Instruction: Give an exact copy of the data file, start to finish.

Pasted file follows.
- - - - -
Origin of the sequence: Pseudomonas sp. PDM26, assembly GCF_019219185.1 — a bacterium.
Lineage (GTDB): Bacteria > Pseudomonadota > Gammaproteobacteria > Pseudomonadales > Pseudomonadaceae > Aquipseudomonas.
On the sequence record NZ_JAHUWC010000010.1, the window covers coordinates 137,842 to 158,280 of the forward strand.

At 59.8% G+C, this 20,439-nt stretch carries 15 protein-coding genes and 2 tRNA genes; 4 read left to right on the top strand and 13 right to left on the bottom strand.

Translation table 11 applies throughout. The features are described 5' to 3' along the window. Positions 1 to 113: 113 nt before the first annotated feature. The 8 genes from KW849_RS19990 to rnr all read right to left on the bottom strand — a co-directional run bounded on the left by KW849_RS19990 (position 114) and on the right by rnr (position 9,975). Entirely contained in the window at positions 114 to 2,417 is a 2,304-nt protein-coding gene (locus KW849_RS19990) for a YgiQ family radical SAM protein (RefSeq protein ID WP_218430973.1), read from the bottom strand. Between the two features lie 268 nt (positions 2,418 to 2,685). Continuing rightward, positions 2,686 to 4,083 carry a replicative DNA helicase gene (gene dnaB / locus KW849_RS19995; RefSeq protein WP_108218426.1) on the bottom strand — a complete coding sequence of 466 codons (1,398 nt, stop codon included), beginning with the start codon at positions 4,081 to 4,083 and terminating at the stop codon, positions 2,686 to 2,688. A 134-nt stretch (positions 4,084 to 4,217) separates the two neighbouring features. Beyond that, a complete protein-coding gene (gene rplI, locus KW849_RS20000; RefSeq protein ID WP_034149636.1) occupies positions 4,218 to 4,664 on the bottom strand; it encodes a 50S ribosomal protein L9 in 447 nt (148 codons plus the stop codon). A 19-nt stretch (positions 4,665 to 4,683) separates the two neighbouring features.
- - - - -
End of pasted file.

Origin of the sequence: Pseudomonas sp. PDM26, assembly GCF_019219185.1 — a bacterium.
Lineage (GTDB): Bacteria > Pseudomonadota > Gammaproteobacteria > Pseudomonadales > Pseudomonadaceae > Aquipseudomonas.
On the sequence record NZ_JAHUWC010000010.1, the window covers coordinates 137,842 to 158,280 of the forward strand.

At 59.8% G+C, this 20,439-nt stretch carries 15 protein-coding genes and 2 tRNA genes; 4 read left to right on the top strand and 13 right to left on the bottom strand.

Translation table 11 applies throughout. The features are described 5' to 3' along the window. Positions 1 to 113: 113 nt before the first annotated feature. The 8 genes from KW849_RS19990 to rnr all read right to left on the bottom strand — a co-directional run bounded on the left by KW849_RS19990 (position 114) and on the right by rnr (position 9,975). Entirely contained in the window at positions 114 to 2,417 is a 2,304-nt protein-coding gene (locus KW849_RS19990) for a YgiQ family radical SAM protein (RefSeq protein ID WP_218430973.1), read from the bottom strand. Between the two features lie 268 nt (positions 2,418 to 2,685). Continuing rightward, positions 2,686 to 4,083 carry a replicative DNA helicase gene (gene dnaB / locus KW849_RS19995; RefSeq protein WP_108218426.1) on the bottom strand — a complete coding sequence of 466 codons (1,398 nt, stop codon included), beginning with the start codon at positions 4,081 to 4,083 and terminating at the stop codon, positions 2,686 to 2,688. A 134-nt stretch (positions 4,084 to 4,217) separates the two neighbouring features. Beyond that, a complete protein-coding gene (gene rplI, locus KW849_RS20000; RefSeq protein ID WP_034149636.1) occupies positions 4,218 to 4,664 on the bottom strand; it encodes a 50S ribosomal protein L9 in 447 nt (148 codons plus the stop codon). A 19-nt stretch (positions 4,665 to 4,683) separates the two neighbouring features.